From Enemy to Friend: Jewish Wisdom and the Pursuit of Peace

Hands Across the Divide Statue in Derry, Northern Ireland

Maurice Harron via Flickr http://bit.ly/1SQukcZ (CC by 2.0 http://bit.ly/1LmJVNu)

During a recent week-long retreat at a Buddhist retreat center, I found myself in a state of quiet joy unlike anything I had experienced before. In complete silence except for occasional talks by the teachers in the serene meditation hall, two hundred retreatants had come to devote themselves to the Buddhist practice of loving-kindness meditation.

Each of us received the same instructions—to silently offer wishes of well-being to a variety of people, using classical Buddhist phrases or words of our own. “May you be safe. May you be well.  May you be happy. May you be at peace.” On the first day we were to offer well wishes to ourselves, since cultivating our own reservoir of loving-kindness is what best enables us to develop kindness toward others. On the second day we were to offer the same hopes toward someone so beloved to us that the very thought of that person immediately makes us smile. As we developed increasingly powerful sensations of the power of loving-kindness in us, we moved toward wishing for the well-being of people that we hardly know and even to people who had hurt us, if and when we felt ready to do so, and ultimately, to all beings in the world.

Having been on such retreats before, I knew that the next step was to experiment with offering blessings to everyone in the room and eventually to everyone in our lives. I had heard a teacher suggest that we wish for the well-being of every person who crossed our path as we walked silently around the retreat center, on the way to or from lunch or the meditation hall. The moment I would see someone coming in the opposite direction on the path, I would silently recite, “May you be safe. May you be well. May you be happy. May you be at peace.” I began to do the same for people who crossed the path of my thoughts. As someone in my life spontaneously floated into my awareness (a friend, a community member, an estranged family member, a despised political figure), I offered the phrases to that person as well. “May you be safe. May you be well. May you be happy. May you be at peace.”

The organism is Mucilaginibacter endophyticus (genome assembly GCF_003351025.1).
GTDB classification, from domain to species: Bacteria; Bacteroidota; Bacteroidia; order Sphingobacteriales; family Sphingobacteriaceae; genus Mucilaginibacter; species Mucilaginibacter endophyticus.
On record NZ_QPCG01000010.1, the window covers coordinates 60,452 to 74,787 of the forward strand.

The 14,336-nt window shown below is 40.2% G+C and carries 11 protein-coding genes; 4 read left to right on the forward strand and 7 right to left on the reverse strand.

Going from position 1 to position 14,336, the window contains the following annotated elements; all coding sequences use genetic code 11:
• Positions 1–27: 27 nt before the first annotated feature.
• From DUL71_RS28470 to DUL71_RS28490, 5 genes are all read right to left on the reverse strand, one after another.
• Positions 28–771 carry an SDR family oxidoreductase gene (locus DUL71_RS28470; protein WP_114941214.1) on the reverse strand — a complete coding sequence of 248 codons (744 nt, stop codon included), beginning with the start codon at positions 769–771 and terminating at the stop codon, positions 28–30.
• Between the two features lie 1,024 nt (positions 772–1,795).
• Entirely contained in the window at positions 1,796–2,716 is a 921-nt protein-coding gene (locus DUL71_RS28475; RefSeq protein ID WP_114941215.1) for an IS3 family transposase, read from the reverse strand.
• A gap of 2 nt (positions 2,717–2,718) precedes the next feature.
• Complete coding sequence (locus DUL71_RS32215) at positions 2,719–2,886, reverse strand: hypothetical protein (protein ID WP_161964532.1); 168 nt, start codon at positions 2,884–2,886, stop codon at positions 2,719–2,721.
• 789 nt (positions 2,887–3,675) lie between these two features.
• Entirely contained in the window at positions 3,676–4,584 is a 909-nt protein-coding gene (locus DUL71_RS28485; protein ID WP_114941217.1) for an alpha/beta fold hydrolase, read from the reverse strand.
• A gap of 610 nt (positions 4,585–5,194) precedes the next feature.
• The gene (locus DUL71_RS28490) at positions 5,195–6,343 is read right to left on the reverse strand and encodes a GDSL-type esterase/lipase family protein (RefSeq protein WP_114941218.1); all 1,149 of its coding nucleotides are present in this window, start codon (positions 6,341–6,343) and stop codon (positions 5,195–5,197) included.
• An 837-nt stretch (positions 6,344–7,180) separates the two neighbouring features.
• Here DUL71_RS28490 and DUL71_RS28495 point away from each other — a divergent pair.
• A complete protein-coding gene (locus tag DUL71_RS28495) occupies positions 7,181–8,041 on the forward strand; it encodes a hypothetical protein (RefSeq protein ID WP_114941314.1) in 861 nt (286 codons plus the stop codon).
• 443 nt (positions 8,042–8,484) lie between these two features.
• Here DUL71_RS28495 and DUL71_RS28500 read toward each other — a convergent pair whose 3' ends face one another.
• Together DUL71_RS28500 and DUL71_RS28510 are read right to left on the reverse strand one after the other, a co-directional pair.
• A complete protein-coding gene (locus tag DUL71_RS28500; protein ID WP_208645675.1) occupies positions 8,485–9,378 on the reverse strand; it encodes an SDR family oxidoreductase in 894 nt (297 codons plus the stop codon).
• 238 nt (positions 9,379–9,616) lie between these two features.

The practice was flowing through me. In those blessed moments and hours during which my concentration was strong and focused, I genuinely wanted the best—the basic blessings that I know all people desire—for everyone who crossed my path, either physically or imaginatively.

Then I noticed something really interesting.

I realized that I felt as if I had gotten very fat, as if my belly and chest had filled up with loving-kindness.

Then I realized that I felt happy. Very happy. That overstuffed feeling shifted into feeling full of joy. It was so wonderful, in that moment, to have kindly feelings toward everyone. It was something like the mysterious way in which helping another or giving a gift to another brings us joy. But I wasn’t doing anything or giving anything. I was just walking around the retreat center, full of love for everyone.

Of course, the experience did not leave me in a permanent state of total love and kindness. Nor did it leave me with a craving to reproduce the experience on any particular schedule. It was a moment’s experience that came and went, as all experiences do.

But I did leave with a powerful and precious memory to reflect on. As I thought about what had happened for me that day, the memory became a kind of prayer. Remembering that sensation of feeling full of love and joy for all the people in my life and for myself, I knew that this was the way I wanted to live, as much and as often as possible. I knew that this was what my work on peacebuilding is about: trying to bring a measure of kindness and blessing to everyone I encounter.